Published: October 4, 2013

“Cleanliness is next to godliness,” we say, and Americans have long associated good hygiene with moral and spiritual purity. But we haven’t always thought of what it is to be “clean” in quite the same ways.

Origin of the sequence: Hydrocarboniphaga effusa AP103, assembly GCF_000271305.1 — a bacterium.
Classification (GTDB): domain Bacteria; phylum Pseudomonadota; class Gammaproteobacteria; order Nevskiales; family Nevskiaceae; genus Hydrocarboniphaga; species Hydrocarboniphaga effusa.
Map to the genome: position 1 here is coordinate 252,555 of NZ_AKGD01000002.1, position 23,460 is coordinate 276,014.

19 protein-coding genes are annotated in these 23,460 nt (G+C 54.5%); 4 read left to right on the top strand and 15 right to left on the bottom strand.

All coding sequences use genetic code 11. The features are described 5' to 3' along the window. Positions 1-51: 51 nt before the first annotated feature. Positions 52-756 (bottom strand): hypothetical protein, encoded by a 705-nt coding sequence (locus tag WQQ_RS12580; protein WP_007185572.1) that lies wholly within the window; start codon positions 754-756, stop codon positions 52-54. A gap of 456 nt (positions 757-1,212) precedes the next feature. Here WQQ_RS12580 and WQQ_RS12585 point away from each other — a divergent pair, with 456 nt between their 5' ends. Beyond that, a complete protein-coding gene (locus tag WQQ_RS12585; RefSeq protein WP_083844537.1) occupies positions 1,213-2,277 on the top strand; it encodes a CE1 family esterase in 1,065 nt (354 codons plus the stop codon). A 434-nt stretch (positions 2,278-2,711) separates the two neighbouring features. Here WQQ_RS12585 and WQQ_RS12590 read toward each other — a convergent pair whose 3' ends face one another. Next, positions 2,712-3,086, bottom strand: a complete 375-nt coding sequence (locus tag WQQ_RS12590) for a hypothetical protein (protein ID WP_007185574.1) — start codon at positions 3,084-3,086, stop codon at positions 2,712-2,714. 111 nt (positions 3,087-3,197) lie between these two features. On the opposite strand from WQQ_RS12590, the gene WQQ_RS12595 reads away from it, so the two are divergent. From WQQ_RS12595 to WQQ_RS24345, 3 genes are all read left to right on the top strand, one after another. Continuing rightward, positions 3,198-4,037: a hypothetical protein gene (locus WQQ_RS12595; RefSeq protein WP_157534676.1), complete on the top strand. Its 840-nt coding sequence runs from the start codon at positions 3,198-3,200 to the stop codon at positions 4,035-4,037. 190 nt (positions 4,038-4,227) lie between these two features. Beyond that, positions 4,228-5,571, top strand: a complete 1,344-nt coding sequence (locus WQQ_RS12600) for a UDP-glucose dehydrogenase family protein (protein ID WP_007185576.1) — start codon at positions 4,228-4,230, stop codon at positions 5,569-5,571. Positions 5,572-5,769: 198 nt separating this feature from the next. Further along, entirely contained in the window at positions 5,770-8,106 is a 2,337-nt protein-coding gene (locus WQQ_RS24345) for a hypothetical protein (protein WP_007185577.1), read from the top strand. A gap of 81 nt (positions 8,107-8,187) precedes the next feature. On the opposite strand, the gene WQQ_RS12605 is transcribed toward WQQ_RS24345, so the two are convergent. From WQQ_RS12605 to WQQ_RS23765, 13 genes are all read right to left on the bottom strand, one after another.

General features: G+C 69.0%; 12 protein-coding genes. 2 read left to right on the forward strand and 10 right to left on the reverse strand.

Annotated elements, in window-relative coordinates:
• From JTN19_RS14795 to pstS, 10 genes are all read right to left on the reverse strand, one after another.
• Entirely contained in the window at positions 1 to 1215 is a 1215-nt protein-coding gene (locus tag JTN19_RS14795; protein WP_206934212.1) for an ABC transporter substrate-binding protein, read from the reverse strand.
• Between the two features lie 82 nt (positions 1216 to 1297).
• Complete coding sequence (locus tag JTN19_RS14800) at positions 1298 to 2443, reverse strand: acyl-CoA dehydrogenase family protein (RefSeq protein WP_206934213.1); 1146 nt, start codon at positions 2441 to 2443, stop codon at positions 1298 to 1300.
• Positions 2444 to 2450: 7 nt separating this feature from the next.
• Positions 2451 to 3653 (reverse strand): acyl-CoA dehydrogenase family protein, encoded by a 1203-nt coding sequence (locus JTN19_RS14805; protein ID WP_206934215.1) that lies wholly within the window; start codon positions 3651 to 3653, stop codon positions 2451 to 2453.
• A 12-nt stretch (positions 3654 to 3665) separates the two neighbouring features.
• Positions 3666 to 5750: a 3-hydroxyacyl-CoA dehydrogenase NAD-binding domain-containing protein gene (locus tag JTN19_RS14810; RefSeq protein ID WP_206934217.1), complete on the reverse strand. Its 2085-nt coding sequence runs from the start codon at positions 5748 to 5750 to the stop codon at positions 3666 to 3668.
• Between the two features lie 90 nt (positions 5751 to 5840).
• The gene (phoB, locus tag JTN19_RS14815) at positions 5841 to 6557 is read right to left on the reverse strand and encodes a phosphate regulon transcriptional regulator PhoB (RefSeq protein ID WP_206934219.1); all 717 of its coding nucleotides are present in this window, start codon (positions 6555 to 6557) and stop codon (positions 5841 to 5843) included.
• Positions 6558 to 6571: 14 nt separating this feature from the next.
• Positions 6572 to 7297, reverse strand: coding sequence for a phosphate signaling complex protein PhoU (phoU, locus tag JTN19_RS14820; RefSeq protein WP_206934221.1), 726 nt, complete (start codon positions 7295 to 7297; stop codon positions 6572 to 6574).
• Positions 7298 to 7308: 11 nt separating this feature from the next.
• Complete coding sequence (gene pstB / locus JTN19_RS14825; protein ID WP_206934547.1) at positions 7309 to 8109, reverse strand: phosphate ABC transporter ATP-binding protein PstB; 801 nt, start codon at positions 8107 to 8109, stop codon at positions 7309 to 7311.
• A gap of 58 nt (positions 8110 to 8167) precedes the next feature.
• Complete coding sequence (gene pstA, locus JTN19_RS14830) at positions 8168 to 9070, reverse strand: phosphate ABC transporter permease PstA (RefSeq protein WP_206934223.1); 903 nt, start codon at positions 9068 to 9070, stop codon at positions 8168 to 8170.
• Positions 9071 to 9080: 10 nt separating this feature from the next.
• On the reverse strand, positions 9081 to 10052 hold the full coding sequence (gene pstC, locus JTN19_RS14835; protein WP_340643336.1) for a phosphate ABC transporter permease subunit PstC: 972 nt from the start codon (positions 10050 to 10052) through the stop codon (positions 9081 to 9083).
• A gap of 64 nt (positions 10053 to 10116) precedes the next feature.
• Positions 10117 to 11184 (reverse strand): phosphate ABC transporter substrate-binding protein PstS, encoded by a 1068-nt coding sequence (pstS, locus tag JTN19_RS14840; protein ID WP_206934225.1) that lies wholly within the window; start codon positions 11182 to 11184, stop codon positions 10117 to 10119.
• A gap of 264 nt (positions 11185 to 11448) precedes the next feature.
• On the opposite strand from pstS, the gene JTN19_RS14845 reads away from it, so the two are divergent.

So in this episode, we dig into the changing ways Americans have defined what it is to be clean. We’ll meet an 18th-century Pennsylvania woman who didn’t immerse herself in water for 28 years, and ask how Americans like her kept clean without getting wet. We’ll also hear about the campaign to clean up New York City in the mid-19th century, and question the extent to which germ theory really revolutionized sanitary practices. And we’ll consider a dark chapter in the history of cleanliness, when social reformers in the early 20th-century set out to “sanitize” America’s racial profile.